Could Taliqua Clancy and Mariafe Artacho del Solar become the first pairing since Nat Cook and Kerri Pottharst at Sydney 2000 to win an Olympic medal for Australia in beach volleyball?
Taliqua Clancy, who’s considered to be one of the best players in the world, is one half of Australia’s beach volleyball duo of Clancy and Mariafe Artacho del Solar.
Despite only coming together six months ahead of the 2018 Commonwealth Games – where they won silver in front of a home crowd on the Gold Coast – their success has only continued to grow. Now with multiple wins on the Fédération Internationale de Volleyball (FIVB) World Tour and even a World Championship bronze medal, there are high hopes the duo could come away with an Olympic medal at Tokyo 2020.
“My first Olympics was at the home of beach volleyball,” Clancy, who went to Rio 2016, told Tokyo 2020. “I still feel a bit bittersweet, though. We made it to the quarter-finals, which is just short of medal rounds.
“So I definitely still feel like I can see myself and Mariafe on top of that podium. Fingers crossed that Tokyo will go ahead next year.”
Growing up 200km from the beach
The town of Kingaroy, which is situated 210km (nearly a 2.5 hour drive) from Brisbane, is famously known for one particular thing. To many Australian's it’s called the ‘Peanut Capital of Australia’ but for Clancy it is also home.
So how did a girl from regional Queensland, with no beach in sight, come to be a beach volleyball player?
After being talent identified in high school, Clancy moved to Brisbane at the age of 15 for training at the Queensland Academy of Sport (QAS) on a scholarship before eventually moving to Adelaide, South Australia just two years later to join Australia’s volleyball program.
As Clancy explained, moving from indoor to beach volleyball is the “normal pathway” in Australia but it also gave her the option to have a shot at going to an Olympic Games – something she had been dreaming about from a young age.
Clancy had always had the goal of becoming a professional athlete - a dream that began while watching sports on television - but it was the Olympic Games Sydney 2000 that had the biggest impact on the then eight-year-old.
“I think as soon as you watch footy [rugby league] and stuff on TV, you're like, ‘Oh, you can do this for a job’,” Clancy laughed. “That's amazing and then the 2000 Olympics rolled around, and I was like, ‘I want to go to the Olympics’.”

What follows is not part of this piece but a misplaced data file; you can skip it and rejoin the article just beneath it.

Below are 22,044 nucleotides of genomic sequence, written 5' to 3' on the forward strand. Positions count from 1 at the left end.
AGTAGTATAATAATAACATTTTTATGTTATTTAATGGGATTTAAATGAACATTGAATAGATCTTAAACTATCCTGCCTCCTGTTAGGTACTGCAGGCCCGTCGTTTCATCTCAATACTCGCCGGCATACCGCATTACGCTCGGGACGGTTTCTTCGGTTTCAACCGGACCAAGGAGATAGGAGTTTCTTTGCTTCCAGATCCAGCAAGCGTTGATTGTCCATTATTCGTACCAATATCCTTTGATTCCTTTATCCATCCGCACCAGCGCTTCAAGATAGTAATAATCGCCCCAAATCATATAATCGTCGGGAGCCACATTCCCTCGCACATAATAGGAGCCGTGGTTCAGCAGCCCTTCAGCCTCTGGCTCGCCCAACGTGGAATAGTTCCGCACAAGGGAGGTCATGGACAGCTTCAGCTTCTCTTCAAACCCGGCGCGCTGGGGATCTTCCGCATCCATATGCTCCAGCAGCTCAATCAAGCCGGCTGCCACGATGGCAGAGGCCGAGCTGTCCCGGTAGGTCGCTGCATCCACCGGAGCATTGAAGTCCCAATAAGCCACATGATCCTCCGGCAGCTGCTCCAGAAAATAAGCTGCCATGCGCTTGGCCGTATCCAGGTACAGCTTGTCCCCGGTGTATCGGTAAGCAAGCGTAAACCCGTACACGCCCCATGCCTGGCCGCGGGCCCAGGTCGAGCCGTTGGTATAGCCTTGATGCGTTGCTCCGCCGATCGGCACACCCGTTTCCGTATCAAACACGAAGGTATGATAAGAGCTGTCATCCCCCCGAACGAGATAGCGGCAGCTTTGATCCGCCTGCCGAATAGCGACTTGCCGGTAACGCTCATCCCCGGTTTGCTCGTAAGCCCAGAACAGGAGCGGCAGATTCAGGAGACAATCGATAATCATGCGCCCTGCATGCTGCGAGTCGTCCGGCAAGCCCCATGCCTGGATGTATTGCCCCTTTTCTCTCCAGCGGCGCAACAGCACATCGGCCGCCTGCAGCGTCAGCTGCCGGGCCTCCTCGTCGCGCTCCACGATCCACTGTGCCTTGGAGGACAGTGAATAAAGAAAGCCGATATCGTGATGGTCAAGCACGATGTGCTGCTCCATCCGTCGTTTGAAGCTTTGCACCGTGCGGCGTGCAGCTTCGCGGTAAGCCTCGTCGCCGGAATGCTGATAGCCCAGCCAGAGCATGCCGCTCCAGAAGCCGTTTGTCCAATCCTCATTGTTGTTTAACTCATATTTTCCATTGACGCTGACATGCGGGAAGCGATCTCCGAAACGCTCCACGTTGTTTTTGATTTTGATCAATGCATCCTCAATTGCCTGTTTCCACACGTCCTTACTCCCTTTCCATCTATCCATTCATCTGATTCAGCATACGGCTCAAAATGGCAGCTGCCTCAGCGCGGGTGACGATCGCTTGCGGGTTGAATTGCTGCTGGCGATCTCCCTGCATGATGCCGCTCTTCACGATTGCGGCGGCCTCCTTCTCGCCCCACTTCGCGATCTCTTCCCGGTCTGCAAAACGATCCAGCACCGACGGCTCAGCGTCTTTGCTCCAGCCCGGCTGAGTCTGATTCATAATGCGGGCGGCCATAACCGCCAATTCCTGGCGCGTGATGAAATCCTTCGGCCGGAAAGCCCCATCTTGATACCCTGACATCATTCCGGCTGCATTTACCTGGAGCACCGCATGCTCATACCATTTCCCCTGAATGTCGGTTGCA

It wasn’t so much beach volleyball that caught her attention but one of the biggest and most memorable moments from the Games, one that is still talked about to this day – Cathy Freeman’s 400m final.
“I feel like now later in life and watching the documentary how significant that moment is, especially being a young female athlete watching her compete. That impact that she had, and that one race is just incredible, so she's a huge inspiration.”
Sixteen years later, Clancy would herself become an Olympian, writing her name alongside some of the greats like Freeman and Patrick Jonson – something that the beach volleyball player considers “an honour”. Not just that but she would also become the first indigenous Australian volleyball player to represent Australia at the Olympics when she partnered with Louise Bawden for Rio 2016.
Unfortunately, while the duo entered the Round of 16 undefeated, a star-studded pairing of Kerri Walsh Jennings and April Ross of the United States ended their Olympic run.
Three years of Clancy and Artacho Del Solar
There is something special brewing between Clancy and Artacho del Solar.
Having known each other since they were juniors – even winning a bronze medal at the 2012 U21 World Champions – and seeing each other around with both being part of the national programme, it was a destiny of sorts that they would become partners.
“Our pathways changed when it came to the Olympic cycle [in 2016], but I feel that journey that we both took and those experiences that we had, I think that's what really helped us when we came together in 2017,” Clancy explained.
“I think we've got a really great chemistry on the court. We trust each other a lot.